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THE RIGHT TO BE HIGH: Colorado's cannabis experiment

Pot Luck: The Altered State of Colorado
Regissør: Jane Wells

LEGALIZATION: Has the legalization of marijuana led to idyllic freedom for users, or has another market for cynical profit hunters emerged?

When Colorado residents voted to change the law and legalize the use of marijuana "for recreational use," many thought this would give the regular cannabis user, who grows a plant or two in the garden, the freedom to relax on couch with a joint and enjoy themselves in peace and quiet. However, they did not take into account the aggressive commercial forces: After the law came into force in 2014, cannabis was quickly turned into a mass-produced and marketed product, and unscrupulous profit hunters have since cynically exploited poor neighborhoods, where the colored population is in the majority.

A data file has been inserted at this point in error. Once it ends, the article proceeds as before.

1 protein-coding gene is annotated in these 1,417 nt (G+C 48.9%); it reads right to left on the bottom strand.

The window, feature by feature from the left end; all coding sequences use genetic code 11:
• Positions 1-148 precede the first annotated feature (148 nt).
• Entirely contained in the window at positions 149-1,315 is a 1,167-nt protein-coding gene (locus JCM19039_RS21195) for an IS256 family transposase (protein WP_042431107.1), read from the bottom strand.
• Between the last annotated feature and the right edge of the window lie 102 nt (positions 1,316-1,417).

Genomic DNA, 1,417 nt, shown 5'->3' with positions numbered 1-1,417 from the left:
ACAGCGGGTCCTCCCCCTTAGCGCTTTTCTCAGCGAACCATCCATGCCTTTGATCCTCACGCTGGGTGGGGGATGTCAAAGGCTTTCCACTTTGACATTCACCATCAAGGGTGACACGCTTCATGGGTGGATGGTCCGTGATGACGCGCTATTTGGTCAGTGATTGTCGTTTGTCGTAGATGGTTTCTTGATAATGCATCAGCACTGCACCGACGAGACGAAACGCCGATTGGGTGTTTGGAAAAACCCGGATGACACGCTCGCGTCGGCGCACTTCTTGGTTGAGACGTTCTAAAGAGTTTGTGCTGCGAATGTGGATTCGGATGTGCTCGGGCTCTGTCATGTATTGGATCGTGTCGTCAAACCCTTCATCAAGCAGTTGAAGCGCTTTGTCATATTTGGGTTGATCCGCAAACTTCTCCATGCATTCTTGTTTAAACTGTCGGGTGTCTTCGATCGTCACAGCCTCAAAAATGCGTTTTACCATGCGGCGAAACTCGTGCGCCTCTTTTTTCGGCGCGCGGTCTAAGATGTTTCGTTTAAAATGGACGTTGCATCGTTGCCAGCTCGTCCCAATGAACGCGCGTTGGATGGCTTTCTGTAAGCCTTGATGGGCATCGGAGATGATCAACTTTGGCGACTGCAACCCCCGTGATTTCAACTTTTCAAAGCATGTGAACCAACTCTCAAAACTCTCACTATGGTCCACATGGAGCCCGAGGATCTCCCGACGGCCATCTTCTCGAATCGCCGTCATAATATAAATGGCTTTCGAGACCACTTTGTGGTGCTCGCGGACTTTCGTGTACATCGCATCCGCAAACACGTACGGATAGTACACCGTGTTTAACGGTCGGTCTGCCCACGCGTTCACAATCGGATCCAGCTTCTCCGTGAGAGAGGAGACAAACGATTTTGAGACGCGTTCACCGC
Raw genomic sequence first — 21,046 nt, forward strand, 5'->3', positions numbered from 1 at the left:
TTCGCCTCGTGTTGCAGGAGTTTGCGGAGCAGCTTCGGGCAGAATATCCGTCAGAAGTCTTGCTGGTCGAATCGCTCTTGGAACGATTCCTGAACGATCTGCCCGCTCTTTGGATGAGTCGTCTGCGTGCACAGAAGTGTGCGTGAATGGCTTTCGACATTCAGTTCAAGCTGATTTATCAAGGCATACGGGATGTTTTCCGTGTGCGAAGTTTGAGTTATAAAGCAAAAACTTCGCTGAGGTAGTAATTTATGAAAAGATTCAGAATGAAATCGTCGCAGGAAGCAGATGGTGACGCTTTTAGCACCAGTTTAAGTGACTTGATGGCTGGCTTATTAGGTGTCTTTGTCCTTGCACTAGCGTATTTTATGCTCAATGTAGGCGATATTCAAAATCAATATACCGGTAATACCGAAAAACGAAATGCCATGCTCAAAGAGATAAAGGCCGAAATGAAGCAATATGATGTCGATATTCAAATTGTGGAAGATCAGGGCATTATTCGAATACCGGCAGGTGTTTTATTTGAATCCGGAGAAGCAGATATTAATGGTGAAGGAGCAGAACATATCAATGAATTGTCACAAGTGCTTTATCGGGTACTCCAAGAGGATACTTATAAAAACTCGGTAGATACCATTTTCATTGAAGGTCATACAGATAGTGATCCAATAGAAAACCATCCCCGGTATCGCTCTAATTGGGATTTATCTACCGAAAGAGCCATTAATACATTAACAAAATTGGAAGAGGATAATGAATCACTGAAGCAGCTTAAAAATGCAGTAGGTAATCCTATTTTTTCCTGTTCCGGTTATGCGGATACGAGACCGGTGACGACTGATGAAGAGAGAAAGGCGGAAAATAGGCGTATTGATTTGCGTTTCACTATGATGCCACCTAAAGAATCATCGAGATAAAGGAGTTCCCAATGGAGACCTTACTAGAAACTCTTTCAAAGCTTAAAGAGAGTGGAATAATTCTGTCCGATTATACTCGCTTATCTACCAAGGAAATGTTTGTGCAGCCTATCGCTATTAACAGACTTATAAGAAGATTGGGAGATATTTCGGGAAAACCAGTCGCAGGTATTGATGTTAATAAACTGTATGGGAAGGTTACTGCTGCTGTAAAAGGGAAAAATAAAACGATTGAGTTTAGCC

At least this is the documentary Pot Luck: The Altered State of Colorado claims. British filmmaker Jane Wells focuses on the negative aspects of legalizing cannabis, and the film largely serves as a warning. US marijuana laws vary from state to state, and Colorado was one of the first states (among eleven in total) to legalize the drug. Wells investigates the consequences of legalization through interviews with a wide range of experts, rabbit enthusiasts, police and commercial players.


The opening sequence takes us into the International Church of Cannabis in Denver. The denomination is housed in a hundred-year-old (formerly Lutheran) church – with a sensational interior: neon psychedelic art on all walls and ceilings, painted by one. . .

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Carmen Gray
Gray is a regular film critic in Ny Tid.

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